MACC hoping plan for fall football season works out
The Mississippi Association of Community Colleges has decided to delay the start of the football season to Oct. 1.
The MACC abstained from a vote by the National Junior College Athletic Association on July 13 that would move all fall sports competitions to the spring.
At the time, the MACC said it wanted more time to evaluate the situation regarding COVID-19 and the organization’s ability to have fall sports.
Now the decision has been made that the football season will start Oct. 1 and will consist of six games with divisional opponents followed by a playoff.
MACC Commissioner Steven Martin said the decision to keep the football season in the fall was mostly due to recruiting.
Martin said football programs at four year universities do the majority of their recruiting in the fall, and so if the football season was moved to the spring then the athletes would possibly miss out on opportunities to play at the next level.
There was also a limit on how far the season could be pushed back with most colleges ending the fall semester around Thanksgiving, which is how the current start date was chosen.
“None of this is a certainty, but we were thinking the further we could push (the season) back in the fall that it may give the opportunity for some of the issues with COVID-19 to be resolved,” Martin said.
However, the rest of the fall sports have been pushed back to the spring because it was decided that recruiting wouldn’t be as heavily affected for the other sports like volleyball and soccer.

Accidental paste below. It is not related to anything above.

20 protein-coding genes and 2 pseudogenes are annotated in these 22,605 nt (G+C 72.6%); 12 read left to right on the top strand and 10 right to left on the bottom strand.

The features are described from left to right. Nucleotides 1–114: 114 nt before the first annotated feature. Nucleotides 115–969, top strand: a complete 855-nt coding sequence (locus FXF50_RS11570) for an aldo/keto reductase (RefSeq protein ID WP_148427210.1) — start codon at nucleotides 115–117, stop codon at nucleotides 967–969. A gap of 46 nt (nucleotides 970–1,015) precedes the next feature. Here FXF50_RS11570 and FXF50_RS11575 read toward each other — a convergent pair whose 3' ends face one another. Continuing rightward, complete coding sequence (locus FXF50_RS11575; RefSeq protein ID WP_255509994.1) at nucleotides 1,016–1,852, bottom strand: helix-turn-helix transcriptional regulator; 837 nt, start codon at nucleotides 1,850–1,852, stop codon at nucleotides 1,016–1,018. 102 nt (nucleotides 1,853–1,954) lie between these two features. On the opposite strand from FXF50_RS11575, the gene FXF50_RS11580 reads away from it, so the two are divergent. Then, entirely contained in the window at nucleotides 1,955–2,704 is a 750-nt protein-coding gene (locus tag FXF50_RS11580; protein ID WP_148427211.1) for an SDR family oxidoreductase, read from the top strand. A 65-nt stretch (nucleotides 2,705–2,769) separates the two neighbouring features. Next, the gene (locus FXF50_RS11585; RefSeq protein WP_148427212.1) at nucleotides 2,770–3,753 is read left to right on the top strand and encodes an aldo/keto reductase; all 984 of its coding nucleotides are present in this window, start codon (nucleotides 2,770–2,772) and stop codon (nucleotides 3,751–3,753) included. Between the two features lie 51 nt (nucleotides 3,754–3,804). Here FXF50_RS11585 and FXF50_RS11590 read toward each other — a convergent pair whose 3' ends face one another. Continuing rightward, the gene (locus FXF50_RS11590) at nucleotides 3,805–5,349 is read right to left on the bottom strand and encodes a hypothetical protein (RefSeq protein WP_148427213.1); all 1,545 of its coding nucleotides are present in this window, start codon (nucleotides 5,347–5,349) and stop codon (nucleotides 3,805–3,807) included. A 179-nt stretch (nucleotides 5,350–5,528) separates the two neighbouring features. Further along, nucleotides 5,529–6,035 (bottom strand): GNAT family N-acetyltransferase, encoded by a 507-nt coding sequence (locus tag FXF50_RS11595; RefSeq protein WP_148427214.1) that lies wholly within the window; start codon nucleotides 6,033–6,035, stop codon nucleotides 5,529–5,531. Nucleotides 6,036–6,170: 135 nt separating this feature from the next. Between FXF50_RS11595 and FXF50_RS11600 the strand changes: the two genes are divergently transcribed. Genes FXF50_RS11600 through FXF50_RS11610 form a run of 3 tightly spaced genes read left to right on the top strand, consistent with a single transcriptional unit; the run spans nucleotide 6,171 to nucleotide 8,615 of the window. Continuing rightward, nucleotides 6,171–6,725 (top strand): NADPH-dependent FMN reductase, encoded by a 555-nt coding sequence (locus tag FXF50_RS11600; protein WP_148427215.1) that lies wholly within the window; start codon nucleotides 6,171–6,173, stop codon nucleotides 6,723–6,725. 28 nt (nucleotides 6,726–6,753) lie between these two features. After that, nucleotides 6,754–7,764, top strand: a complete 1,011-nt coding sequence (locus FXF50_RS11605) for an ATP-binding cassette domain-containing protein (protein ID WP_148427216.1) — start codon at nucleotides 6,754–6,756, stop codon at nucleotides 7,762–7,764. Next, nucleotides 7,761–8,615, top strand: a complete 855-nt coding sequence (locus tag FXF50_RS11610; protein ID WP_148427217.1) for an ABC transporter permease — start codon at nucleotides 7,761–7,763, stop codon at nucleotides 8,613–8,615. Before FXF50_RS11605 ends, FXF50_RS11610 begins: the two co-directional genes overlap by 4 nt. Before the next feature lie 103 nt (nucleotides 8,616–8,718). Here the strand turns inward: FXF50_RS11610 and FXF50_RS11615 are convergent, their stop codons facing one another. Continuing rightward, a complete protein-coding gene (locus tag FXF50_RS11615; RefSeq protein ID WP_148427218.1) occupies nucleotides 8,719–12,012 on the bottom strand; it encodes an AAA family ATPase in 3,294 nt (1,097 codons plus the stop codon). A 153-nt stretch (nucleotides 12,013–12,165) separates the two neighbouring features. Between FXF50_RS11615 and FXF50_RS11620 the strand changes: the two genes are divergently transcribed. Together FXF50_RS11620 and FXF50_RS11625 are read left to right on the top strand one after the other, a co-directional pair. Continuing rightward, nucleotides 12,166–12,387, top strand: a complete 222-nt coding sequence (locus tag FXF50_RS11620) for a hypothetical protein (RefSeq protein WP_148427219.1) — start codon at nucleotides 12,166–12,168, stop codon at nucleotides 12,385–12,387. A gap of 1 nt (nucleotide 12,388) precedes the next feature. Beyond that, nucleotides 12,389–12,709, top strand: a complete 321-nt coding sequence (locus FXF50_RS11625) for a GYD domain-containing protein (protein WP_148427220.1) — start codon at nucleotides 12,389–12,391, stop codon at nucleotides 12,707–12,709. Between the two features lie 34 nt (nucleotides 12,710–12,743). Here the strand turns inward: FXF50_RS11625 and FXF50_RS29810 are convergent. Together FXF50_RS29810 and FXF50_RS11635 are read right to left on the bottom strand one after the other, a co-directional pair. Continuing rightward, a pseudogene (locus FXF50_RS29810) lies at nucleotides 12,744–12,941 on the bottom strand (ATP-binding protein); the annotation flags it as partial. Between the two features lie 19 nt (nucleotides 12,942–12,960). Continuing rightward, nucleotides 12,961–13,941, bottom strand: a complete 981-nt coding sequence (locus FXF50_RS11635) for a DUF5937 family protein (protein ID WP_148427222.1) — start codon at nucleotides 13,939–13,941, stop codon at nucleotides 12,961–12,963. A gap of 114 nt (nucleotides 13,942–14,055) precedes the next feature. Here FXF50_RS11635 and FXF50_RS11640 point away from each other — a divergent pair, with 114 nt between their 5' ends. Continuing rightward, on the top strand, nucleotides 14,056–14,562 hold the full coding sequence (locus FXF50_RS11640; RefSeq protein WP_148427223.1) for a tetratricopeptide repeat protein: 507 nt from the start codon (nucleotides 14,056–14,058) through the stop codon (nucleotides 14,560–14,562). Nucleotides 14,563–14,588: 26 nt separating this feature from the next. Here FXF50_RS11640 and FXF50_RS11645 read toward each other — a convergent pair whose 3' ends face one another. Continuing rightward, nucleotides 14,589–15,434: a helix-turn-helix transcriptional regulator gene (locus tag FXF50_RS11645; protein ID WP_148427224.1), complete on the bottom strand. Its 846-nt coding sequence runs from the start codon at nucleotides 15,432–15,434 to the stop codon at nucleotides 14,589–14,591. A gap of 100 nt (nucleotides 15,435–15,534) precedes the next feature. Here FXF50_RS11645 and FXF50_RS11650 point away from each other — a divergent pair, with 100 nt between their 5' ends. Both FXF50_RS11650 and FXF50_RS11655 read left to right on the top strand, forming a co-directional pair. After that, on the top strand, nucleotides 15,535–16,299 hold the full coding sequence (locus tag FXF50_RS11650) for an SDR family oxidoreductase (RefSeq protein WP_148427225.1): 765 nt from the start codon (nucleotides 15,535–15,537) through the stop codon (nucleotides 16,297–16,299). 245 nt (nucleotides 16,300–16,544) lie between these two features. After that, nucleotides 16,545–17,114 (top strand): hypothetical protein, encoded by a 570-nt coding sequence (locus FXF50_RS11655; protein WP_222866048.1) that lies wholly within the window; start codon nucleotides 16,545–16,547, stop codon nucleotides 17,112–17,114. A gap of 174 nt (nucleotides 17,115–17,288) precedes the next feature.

Meanwhile the men’s and women’s cross country championships will continue on with their original dates along with Division III women’s tennis.
Martin said the MACC has been in close contact with the NJCAA during this process to try and come up with the best possible plan for a fall football season.
“We’re not just a lone conference out here just doing what we want do. We’re working closely with NJCAA and taking direction from them, and they have some creative options for our fall season,” Martin said.
Martin said the hope is that within the next 10 days a more concrete schedule will be provided to the MACC’s football programs regarding health guidelines, when practices can start, etc.
NJCAA President and CEO Dr. Christopher Parker said the two organizations have been in contact to make sure the proper procedures are in place to limit the spread of COVID-19. “We’ve given them all the health recommendations from national office. They will abide by all health guidelines from the local and state government since they’re playing outside the national championship purview,” Parker said.
While it’s clear the decision to delay the season isn’t set in stone, and is entirely dependent on how bad the spread of the COVID-19 gets, Martin said that at the end of the day the most important aspect of the fall football plan is to ensure the safety of all athletes.
“Our number one concern is health and safety. If those issues don’t permit us to play Oct. 1 we won’t play Oct. 1. It’s something we evaluate on a daily basis,” Martin said.
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